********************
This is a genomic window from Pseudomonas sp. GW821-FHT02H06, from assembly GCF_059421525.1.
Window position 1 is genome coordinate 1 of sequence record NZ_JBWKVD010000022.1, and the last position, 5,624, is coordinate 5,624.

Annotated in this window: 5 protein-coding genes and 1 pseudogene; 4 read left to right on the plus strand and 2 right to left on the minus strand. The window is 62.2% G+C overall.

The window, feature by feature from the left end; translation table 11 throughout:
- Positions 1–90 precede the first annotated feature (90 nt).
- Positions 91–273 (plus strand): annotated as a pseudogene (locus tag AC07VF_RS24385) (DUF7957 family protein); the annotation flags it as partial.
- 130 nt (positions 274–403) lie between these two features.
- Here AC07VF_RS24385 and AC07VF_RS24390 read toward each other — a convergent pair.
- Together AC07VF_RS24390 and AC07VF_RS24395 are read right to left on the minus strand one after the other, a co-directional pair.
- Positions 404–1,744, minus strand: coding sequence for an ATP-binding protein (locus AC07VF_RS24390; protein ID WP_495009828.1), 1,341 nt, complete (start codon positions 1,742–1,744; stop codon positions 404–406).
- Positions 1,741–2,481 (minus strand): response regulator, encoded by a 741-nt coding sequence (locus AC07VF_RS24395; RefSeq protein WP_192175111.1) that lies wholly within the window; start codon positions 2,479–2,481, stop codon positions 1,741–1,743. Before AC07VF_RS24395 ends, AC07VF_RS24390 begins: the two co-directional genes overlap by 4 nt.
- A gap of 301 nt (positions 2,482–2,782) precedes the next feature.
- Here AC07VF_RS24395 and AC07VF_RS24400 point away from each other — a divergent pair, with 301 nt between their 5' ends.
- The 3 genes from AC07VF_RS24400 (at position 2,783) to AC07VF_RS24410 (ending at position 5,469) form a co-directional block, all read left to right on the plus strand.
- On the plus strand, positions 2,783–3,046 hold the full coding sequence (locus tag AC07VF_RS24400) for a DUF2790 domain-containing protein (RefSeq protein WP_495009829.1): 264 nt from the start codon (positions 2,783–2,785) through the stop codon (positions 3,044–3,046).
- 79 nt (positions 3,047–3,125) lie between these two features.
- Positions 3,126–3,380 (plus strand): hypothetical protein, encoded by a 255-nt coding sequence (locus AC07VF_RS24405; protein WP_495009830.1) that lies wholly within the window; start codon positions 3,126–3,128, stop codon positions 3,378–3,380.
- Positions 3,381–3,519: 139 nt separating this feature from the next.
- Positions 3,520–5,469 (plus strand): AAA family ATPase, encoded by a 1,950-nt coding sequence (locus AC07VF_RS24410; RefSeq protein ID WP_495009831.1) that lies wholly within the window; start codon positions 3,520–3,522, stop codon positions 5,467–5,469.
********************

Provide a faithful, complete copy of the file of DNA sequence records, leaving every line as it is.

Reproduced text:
This is a genomic window from Pseudomonas sp. GW821-FHT02H06, from assembly GCF_059421525.1.
Window position 1 is genome coordinate 1 of sequence record NZ_JBWKVD010000022.1, and the last position, 5,624, is coordinate 5,624.

Annotated in this window: 5 protein-coding genes and 1 pseudogene; 4 read left to right on the plus strand and 2 right to left on the minus strand. The window is 62.2% G+C overall.

The window, feature by feature from the left end; translation table 11 throughout:
- Positions 1–90 precede the first annotated feature (90 nt).
- Positions 91–273 (plus strand): annotated as a pseudogene (locus tag AC07VF_RS24385) (DUF7957 family protein); the annotation flags it as partial.
- 130 nt (positions 274–403) lie between these two features.
- Here AC07VF_RS24385 and AC07VF_RS24390 read toward each other — a convergent pair.
- Together AC07VF_RS24390 and AC07VF_RS24395 are read right to left on the minus strand one after the other, a co-directional pair.
- Positions 404–1,744, minus strand: coding sequence for an ATP-binding protein (locus AC07VF_RS24390; protein ID WP_495009828.1), 1,341 nt, complete (start codon positions 1,742–1,744; stop codon positions 404–406).
- Positions 1,741–2,481 (minus strand): response regulator, encoded by a 741-nt coding sequence (locus AC07VF_RS24395; RefSeq protein WP_192175111.1) that lies wholly within the window; start codon positions 2,479–2,481, stop codon positions 1,741–1,743. Before AC07VF_RS24395 ends, AC07VF_RS24390 begins: the two co-directional genes overlap by 4 nt.
- A gap of 301 nt (positions 2,482–2,782) precedes the next feature.
- Here AC07VF_RS24395 and AC07VF_RS24400 point away from each other — a divergent pair, with 301 nt between their 5' ends.
- The 3 genes from AC07VF_RS24400 (at position 2,783) to AC07VF_RS24410 (ending at position 5,469) form a co-directional block, all read left to right on the plus strand.
- On the plus strand, positions 2,783–3,046 hold the full coding sequence (locus tag AC07VF_RS24400) for a DUF2790 domain-containing protein (RefSeq protein WP_495009829.1): 264 nt from the start codon (positions 2,783–2,785) through the stop codon (positions 3,044–3,046).
- 79 nt (positions 3,047–3,125) lie between these two features.
- Positions 3,126–3,380 (plus strand): hypothetical protein, encoded by a 255-nt coding sequence (locus AC07VF_RS24405; protein WP_495009830.1) that lies wholly within the window; start codon positions 3,126–3,128, stop codon positions 3,378–3,380.
- Positions 3,381–3,519: 139 nt separating this feature from the next.
- Positions 3,520–5,469 (plus strand): AAA family ATPase, encoded by a 1,950-nt coding sequence (locus AC07VF_RS24410; RefSeq protein ID WP_495009831.1) that lies wholly within the window; start codon positions 3,520–3,522, stop codon positions 5,467–5,469.